2006 Notebook

Hypertonic Saline

A week ago I called my doctor for a refill prescription for hypertonic saline, which is saline solution with extra salt. I nebulize and inhale it to help with my cystic fibrosis. The stuff is cheap, but sometimes it can be very hard to get. There appears to be only one manufacturer, who lets it go out of stock often. So, when I called my doctor, I wasn’t surprised to find that neither of the two local pharmacies I use could get it.

While talking to a nurse at my doctor’s office, trying to brainstorm what to do next, he offhandedly said “You can make this yourself. Would you like the recipe?”. I was momentarily dumbfounded. For years I’ve had problems getting this stuff, and you’re only offering the recipe now? “Yes,” I said with remarkable calm. “Let me get a pen.”

Hypertonic Saline


  • 1 cup water (I use distilled)
  • ½ tsp salt without additives (kosher, pickling, or sea salt)
  • ¼ tsp baking soda


Boil the ingredients together, then seal in an airtight container. It will keep for a week at room temperature. For a larger amount, double the recipe.

The next time I speak with him, I must remember to ask the nurse whether he has the recipe for the digestive enzymes that cost about $250 per month.


Addendum, 2006-01-20: Two days after I posted this, hypertonic saline suddenly became newsworthy. Most of the articles I read made it sound like a breakthrough, missing the fact that hypertonic saline’s been part of some people’s therapy regimens for years. Even worse was this quote from an article in USA Today: “The Cystic Fibrosis Foundation estimates the cost to be about $110 a month, less than one-tenth the cost of other drugs.” That $110 figure isn’t a typo; it’s what the CF Foundation Pharmacy currently charges for hypertonic saline. Yet I can make a year’s worth for $10. Perhaps there’s a good explanation, but it sure looks like someone’s getting fleeced.

Addendum, 2006-01-25: I asked the CF Foundation Pharmacy about their price for hypertonic saline:

Hi folks. The recent news about hypertonic saline’s efficacy for CF
treatment prompted me to check your price for it:

Hypertonic Saline Kit (3% Saline, 10% Saline & Syringes)    1   $111.80

(from https://www.cfservicespharmacy.com/ProductsandPrices/)

Why the high price? This seems amazingly expensive for a mixture of salt,
water, and baking soda. Granted, syringes aren’t free, but they’re not that
expensive. I want to believe the CFF Pharmacy offers good value to its
customers, but I can’t help but wonder at the high price for something that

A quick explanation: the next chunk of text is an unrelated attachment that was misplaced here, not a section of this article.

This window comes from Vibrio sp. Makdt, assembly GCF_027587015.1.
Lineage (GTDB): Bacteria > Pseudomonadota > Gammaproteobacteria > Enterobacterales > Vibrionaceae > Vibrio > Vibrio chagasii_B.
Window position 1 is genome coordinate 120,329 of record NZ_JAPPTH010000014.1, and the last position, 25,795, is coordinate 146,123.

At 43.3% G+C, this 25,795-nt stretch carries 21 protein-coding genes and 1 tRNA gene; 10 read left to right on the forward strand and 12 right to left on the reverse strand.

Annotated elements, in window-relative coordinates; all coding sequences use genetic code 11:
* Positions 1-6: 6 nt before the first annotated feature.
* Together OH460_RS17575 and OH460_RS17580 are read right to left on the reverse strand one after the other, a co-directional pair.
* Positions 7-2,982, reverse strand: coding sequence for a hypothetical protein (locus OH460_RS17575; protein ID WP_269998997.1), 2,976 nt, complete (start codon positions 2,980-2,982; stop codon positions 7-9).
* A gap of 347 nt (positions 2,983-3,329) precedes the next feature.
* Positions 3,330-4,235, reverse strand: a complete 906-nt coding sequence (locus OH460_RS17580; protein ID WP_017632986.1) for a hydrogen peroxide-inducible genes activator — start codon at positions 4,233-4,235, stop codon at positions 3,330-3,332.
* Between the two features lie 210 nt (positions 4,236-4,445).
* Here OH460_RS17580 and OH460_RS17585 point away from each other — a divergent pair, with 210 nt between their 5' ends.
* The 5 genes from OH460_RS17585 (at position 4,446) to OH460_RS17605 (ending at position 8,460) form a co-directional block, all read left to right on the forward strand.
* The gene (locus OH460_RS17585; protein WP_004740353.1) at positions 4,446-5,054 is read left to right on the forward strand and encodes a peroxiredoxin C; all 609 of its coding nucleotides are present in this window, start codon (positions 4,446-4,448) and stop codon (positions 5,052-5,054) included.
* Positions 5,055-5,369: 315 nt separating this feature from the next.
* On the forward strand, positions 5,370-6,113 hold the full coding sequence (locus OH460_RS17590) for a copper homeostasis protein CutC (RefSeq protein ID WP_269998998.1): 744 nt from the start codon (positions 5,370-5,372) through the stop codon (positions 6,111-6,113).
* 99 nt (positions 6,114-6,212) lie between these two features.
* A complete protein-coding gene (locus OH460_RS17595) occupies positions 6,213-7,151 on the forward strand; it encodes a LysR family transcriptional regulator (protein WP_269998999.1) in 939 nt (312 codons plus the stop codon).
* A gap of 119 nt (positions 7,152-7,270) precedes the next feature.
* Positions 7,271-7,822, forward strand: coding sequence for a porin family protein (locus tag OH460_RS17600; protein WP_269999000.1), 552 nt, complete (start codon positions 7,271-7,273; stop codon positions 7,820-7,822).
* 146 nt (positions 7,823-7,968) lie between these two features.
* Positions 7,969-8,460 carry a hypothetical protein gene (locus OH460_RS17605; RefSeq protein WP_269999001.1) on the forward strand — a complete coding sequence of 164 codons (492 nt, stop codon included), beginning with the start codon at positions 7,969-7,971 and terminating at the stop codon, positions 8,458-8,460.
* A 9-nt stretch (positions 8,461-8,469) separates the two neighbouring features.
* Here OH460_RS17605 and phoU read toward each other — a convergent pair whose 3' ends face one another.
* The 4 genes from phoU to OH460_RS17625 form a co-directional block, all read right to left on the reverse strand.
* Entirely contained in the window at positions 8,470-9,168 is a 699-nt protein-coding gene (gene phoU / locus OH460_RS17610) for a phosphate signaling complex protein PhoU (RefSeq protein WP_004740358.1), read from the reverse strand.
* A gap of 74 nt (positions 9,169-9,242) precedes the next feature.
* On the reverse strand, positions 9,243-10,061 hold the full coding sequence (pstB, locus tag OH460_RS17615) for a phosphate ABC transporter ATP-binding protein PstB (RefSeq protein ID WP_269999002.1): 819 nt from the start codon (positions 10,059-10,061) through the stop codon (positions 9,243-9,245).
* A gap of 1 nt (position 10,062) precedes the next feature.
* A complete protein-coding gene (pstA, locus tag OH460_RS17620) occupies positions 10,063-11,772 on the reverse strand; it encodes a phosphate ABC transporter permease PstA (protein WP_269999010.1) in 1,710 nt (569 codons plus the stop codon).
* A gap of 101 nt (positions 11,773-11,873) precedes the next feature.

CF patients can -- and do -- make themselves. What am I missing?

Mark Irons

Their response (I can’t call it an answer):

Thank you for contacting CF Services.

The pricing for Hypertonic Saline was decided on by our executive management
due to contents involved.  Not these items are sold separately and condensed
into a kit.

If you have any additional questions, e-mail us at comments@cfserv.com or
contact our Customer Support Department at (800) 541-4959.

The question of whether they’re ripping off their customers remains open.

Talking about Talking

Today’s Rule: when the subject of a forum turns to the forum itself, it’s time to leave. The creative phase of the forum is over.

This rule is a paraphrase of one of my favorite quotes, from Larry Marder: “If I knew anything from the history of art, it’s that when artists start writing manifestos, that means the movement is as dead as a doornail.”.


Fortune and Luck

While talking with a friend during a long car ride, we discovered that I make a distinction between fortune and luck. It’s a bit hard to put into words, but I’ll try. To me, fortune is something that plays out on the large scale, something that you have no hand in. Being born into a good family is an example of good fortune; you have no choice in the matter at all. Luck, on the other hand, is something that’s more local, something you ostensibly affect. Picking a winning lottery ticket or making a good die roll are examples of good luck. In that sense, luck is local, fortune global.

The obvious objection to this distinction is that your participation in “lucky” events is minimal, as the whole point of both fortune and luck is that events are not in your control. I’m still trying to work that into my conceptual model.


Last updated 18 June 2007
All contents ©2006 Mark L. Irons

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